Young pipers performing at the Ceòlas Music Festival

Young pipers performing at the Ceòlas Music Festival

To appreciate nature at its best, Loch Druidibeg Nature Reserve is a good starting point to view much of the island’s wildlife. The reserve stretches across South Uist from the Atlantic coast almost to the Minch. Although there are no formal arrangements for visits, there is a self-guided walk around the reserve with a leaflet available at the local tourist office.
Crossing the short causeway to the island of Eriskay, it is a short drive to the port for the ferry ride to Barra. If you have some extra time, Eriskay is a lovely island on which to explore the local wildlife. You might even glimpse some native Eriskay ponies, which have been rescued from near extinction in the last 30 years.
The main town in Barra is Castlebay. Located in a dramatic setting in Castlebay harbour, Kisimul Castle, managed by Historic Scotland, is the restored ancestral home of the clan MacNeil with a main tower dating from 1120. Although no guided tours are available, groups are welcome; however, it is essential to notify the castle of your visit to make sure arrangements are in place for the short transportation from the quayside to the main entrance by boat. Discounts apply.
Also in Castlebay, the guided Herring Walk around the harbour – arranged through the local tourist board – is an interesting way to learn about the history of the area. At the height of the herring boom in the late 19th century, 2,000 people were employed in this industry on the island.
It would be a shame to leave the islands without continuing across the last causeway to the island of Vatersay. This tiny island is famous for its twin beaches of fine white sand often deserted except for a few local cattle.

HOW TO GET THERE

The majority of visitors to the Outer Hebrides travel to the islands by ferry. Caledonian MacBrayne Hebridean and Clyde Ferries (usually shortened to CalMac) operates a total of five regular ferry routes between the mainland and these ‘outer’ islands – Ullapool to Stornoway (Isle of Lewis), Uig (Isle of Skye) to Tarbert (Harris) and Lochmaddy (North Uist), and Oban to Lochboisdale (South Uist) and Castlebay (Barra). There are also inter-island ferry connections, including Harris to Berneray and South Uist to Barra.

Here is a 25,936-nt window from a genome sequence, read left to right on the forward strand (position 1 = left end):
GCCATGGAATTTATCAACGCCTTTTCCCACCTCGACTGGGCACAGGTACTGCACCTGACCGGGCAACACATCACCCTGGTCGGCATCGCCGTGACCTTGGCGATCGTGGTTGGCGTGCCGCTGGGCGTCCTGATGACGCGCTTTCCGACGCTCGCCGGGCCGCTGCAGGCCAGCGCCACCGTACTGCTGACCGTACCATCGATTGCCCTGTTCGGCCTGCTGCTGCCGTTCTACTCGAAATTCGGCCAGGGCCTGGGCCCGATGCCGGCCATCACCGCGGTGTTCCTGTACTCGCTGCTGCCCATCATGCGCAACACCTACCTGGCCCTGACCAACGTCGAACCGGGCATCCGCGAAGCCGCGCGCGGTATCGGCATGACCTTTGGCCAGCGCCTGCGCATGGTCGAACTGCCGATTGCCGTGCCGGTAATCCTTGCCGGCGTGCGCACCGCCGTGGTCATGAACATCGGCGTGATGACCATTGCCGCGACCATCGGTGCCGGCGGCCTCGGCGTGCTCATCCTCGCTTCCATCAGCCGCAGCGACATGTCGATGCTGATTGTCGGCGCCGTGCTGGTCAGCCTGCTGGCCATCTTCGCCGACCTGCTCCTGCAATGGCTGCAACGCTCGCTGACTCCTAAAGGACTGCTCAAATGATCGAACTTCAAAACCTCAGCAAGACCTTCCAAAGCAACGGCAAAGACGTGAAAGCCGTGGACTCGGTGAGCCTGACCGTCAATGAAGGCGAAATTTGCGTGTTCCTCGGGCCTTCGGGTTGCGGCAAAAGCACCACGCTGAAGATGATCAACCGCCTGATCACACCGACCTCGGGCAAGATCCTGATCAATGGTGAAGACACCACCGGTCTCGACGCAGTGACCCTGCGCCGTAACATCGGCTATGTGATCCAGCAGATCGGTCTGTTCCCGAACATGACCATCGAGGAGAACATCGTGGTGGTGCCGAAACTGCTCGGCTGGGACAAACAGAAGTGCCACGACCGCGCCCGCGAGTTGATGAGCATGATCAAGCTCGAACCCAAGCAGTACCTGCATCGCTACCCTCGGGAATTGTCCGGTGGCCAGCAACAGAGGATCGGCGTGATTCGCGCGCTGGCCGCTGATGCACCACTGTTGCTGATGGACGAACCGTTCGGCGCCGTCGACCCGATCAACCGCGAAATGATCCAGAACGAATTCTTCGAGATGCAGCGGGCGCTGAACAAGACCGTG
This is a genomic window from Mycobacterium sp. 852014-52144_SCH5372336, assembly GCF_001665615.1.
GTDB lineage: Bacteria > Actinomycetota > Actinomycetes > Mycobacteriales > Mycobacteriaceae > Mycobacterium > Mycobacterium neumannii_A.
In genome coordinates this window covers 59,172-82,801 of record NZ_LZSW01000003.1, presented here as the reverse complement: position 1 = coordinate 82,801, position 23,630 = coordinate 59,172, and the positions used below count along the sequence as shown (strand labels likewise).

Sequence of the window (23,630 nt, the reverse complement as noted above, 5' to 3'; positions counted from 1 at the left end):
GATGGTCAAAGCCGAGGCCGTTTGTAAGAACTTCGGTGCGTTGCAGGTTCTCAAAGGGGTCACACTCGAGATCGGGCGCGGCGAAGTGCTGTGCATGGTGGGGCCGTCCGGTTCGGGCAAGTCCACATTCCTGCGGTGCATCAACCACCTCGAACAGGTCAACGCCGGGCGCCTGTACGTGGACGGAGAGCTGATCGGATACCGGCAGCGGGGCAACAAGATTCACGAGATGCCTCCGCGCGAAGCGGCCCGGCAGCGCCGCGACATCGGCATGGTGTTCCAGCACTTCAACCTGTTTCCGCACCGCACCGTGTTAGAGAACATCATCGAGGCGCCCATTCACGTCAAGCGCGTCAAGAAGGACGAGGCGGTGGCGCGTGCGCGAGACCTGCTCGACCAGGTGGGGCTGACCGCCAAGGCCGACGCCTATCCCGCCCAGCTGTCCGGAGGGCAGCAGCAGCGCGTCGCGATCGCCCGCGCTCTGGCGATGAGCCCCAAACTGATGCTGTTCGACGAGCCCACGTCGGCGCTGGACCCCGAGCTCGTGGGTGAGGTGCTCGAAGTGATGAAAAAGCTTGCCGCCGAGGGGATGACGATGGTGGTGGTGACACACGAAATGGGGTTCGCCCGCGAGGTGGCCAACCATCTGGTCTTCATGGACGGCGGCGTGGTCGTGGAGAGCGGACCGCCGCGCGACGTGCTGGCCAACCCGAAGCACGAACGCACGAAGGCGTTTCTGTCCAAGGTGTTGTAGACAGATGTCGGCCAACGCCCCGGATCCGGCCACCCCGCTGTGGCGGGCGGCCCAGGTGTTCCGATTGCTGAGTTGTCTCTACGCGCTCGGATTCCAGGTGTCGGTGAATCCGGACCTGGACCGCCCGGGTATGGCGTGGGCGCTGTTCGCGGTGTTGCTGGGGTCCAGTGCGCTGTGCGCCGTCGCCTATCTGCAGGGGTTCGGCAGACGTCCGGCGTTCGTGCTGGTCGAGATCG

For groups staying on the mainland, Cal Mac also suggests a number of day trip itineraries using your own coach. For instance, those based in Skye might enjoy a day out to North Uist and Harris, while parties staying near Gairloch and Ullapool can easily spend a day exploring the Isle of Lewis. These day tours will give your members a good insight into the unique history, culture and wildlife of the islands and you will be able to adapt the itinerary to suit your group’s interests. There is also an opportunity for a full day non-landing cruise to Barra from Oban, with plenty of opportunities to spot bird and marine life.

A CalMac ferry traverses the islands

A CalMac ferry traverses the islands

If you would prefer to leave your coach on the mainland, CalMac offers a number of days out from the Isle of Skye. These include a ‘Grand Tour of North Uist and Harris’, where you will be able to enjoy the wildlife and scenery of these two quite different islands, and a ‘Callanish Tour’ that includes visits to the Callanish Standing Stones, Dun Carloway Broch and Gearrannan Blackhouse Village on the Isle of Lewis. Groups are met at the port by a guide who accompanies you on these tours. It should be noted that organised excursions are available only during the summer timetable; however, you can organise your own itinerary year-round. Vehicles are charged by overall length and the number of passengers, with rates available on application. Discounts apply to groups of 12 or more. It should be noted that the subsidised rates are on a pilot scheme until October this year and apply only to crossings from the mainland, not inter-island routes.
If air travel is preferable, there are also a number of options. If you are looking to fly to Stornoway on the Isle of Lewis, Flybe operated by Loganair offers daily flights (Monday to Saturday) from Inverness, Glasgow and Edinburgh (there is also a Sunday flight from Glasgow), while Eastern Airways operates daily flights (Monday to Friday) from Aberdeen. Flybe also runs daily flights (Monday to Saturday) from Glasgow to Barra and Benbecula, with additional Sunday flights to Barra in the summer months.

FOR FURTHER INFORMATION

Keith Campbell, Local Campaigns Manager,
VisitScotland, 26 Cromwell Street, Stornoway, Isle of Lewis HS1 2DD

Telephone: 01851 702941
Fax: 01851 705244
Email: keith.campbell@visitscotland.com
Web: www.visithebrides.com
Web: www.visitscotland.com